NASA’s Evolutionary Xenon Thruster (NEXT) has established a new record for the longest test duration of any type of space propulsion system in history, having successfully operated for more than 48,000 hours. This duration—equivalent to 5.5 years—has been achieved within a high-vacuum test chamber at NASA’s Glenn Research Center in Cleveland, Ohio, and its success carries tantalizing possibilities for future deep-space mission applications.
The core ionization chamber for the test engine was assembled by NASA-Glenn, with Aerojet-Rocketdyne—which last week officially merged the United States’ two largest commercial rocket-power entities in a $550 million deal—responsible for designing and building its ion acceleration assembly. NEXT produces a yield of just under 7 kW and is a form of “solar electric” propulsion, utilizing electricity generated by its host spacecraft’s solar array to accelerate xenon propellant to velocities of up to 90,000 mph. This highlights a significant performance improvement over conventional chemical engines and carries the potential to support many future deep-space missions outlined in NASA’s Planetary Science Decadal Survey.
“We will voluntarily terminate this test at the end of this month, with the thruster still fully operational,” said Michael J. Patterson, NEXT principal investigator at NASA-Glenn. “Life and performance have exceeded the requirements for any anticipated science mission.” The scope of those missions is varied and exciting—including voyages to Saturn orbit and returning samples from Mars’ moon, Deimos—and was discussed at length in the National Research Council’s Planetary Science Decadal Survey for 2013-2022. This placed specific emphasis on a Mars Astrobiology Explorer-Cacher (MAX-C), the Jupiter Europa Orbiter (JEO), and a Uranus orbiter and atmospheric entry probe. Although NASA’s response to the Survey was supportive, it also paid tribute to the brutal reality that many exotic missions face a difficult genesis in the current global economic climate.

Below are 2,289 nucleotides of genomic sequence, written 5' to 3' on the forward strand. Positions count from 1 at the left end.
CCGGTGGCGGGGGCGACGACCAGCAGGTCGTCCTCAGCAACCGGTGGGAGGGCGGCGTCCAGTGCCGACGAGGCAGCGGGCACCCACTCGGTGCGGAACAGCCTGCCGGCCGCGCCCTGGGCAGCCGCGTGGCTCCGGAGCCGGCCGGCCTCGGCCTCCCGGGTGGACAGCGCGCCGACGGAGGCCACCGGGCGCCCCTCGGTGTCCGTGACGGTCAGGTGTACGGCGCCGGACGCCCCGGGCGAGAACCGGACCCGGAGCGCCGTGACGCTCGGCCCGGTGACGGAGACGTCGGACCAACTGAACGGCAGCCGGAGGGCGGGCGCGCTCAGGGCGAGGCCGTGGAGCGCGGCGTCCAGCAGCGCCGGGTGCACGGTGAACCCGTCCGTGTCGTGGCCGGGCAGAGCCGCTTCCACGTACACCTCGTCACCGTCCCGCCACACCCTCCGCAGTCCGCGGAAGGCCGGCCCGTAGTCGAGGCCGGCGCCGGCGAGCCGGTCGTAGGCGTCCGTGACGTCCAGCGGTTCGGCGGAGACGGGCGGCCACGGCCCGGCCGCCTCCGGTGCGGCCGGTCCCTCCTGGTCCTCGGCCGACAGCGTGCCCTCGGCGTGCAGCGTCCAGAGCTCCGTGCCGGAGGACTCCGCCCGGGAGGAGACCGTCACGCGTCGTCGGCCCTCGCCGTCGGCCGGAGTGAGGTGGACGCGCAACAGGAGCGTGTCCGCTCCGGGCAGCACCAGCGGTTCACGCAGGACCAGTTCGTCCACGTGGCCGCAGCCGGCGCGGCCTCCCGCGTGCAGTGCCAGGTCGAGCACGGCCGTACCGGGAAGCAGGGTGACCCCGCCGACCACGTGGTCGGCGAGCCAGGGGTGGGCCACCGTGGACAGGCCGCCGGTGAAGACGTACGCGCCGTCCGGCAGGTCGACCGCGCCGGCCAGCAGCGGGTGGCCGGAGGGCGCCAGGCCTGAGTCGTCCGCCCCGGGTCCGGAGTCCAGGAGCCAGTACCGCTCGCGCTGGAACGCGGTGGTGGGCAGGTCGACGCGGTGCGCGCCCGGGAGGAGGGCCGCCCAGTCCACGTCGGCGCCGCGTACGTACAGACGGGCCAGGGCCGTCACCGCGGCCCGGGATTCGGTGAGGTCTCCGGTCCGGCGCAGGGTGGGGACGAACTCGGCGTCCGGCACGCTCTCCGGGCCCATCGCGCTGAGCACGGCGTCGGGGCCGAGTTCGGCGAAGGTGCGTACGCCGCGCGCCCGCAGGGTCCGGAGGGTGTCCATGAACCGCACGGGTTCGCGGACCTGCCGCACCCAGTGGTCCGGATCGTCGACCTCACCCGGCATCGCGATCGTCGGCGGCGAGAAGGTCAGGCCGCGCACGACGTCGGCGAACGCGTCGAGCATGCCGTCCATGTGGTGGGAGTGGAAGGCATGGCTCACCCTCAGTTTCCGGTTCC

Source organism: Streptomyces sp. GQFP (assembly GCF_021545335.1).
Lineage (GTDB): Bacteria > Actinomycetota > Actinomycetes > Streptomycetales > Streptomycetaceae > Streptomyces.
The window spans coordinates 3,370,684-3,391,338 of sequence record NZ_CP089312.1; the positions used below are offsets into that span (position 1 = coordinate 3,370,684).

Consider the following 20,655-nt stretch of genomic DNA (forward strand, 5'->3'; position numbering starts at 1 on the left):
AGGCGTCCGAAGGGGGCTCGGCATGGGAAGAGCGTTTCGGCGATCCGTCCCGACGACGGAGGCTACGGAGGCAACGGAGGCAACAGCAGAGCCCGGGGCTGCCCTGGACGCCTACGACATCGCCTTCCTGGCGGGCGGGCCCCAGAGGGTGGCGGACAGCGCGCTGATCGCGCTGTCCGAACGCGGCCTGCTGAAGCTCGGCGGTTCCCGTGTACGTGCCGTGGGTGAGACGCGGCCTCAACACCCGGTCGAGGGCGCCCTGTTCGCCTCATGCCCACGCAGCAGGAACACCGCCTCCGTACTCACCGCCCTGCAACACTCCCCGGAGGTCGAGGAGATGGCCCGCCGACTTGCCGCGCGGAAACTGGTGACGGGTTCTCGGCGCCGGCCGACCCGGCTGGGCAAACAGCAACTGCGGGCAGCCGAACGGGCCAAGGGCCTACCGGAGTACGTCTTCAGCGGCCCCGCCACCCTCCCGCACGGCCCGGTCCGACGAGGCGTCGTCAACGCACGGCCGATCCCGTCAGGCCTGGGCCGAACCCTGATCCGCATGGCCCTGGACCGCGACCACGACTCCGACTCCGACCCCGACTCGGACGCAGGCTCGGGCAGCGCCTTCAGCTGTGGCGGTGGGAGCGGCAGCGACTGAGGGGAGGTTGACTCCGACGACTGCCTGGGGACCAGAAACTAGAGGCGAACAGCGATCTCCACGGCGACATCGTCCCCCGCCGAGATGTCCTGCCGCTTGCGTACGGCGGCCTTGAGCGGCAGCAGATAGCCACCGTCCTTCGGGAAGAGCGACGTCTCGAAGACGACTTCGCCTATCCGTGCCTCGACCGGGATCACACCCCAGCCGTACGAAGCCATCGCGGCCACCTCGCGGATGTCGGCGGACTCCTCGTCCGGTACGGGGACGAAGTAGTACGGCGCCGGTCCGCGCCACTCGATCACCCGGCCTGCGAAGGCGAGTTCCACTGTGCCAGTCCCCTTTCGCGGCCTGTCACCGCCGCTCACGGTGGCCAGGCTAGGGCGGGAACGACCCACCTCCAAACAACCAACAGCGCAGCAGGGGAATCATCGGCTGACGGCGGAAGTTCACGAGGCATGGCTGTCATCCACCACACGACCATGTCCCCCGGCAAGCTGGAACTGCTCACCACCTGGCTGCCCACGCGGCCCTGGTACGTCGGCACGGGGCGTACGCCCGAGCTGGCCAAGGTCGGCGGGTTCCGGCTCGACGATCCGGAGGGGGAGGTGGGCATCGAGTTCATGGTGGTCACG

Although the prospects for several of the Survey’s proposed missions remain grim, the successful long-duration NEXT test offers a measure of encouragement that the technology for future ventures to the distant reaches of our Solar System exists and has been practicably demonstrated. The NEXT thruster is about three times as powerful as the NSTAR ion engine used by such missions as Dawn and Deep Space-1. During its NASA-Glenn tests, it consumed 1,918 pounds of xenon … and yet produced the same specific impulse as an engine powered by 22,000 pounds of conventional chemical rocket propellants.
For Aerojet Rocketdyne, it is an exciting touchstone for future exploration. “Aerojet Rocketdyne fully supports NASA’s vision to develop high power solar electric propulsion for future exploration,” said Julie Van Kleeck, vice president for space advanced programs. “NASA-developed next generation high power solar electric propulsion systems will enhance our nation’s ability to perform future science and human exploration missions.”
Want to keep up-to-date with all things space? Be sure to “Like” AmericaSpace on Facebook and follow us on Twitter:@AmericaSpace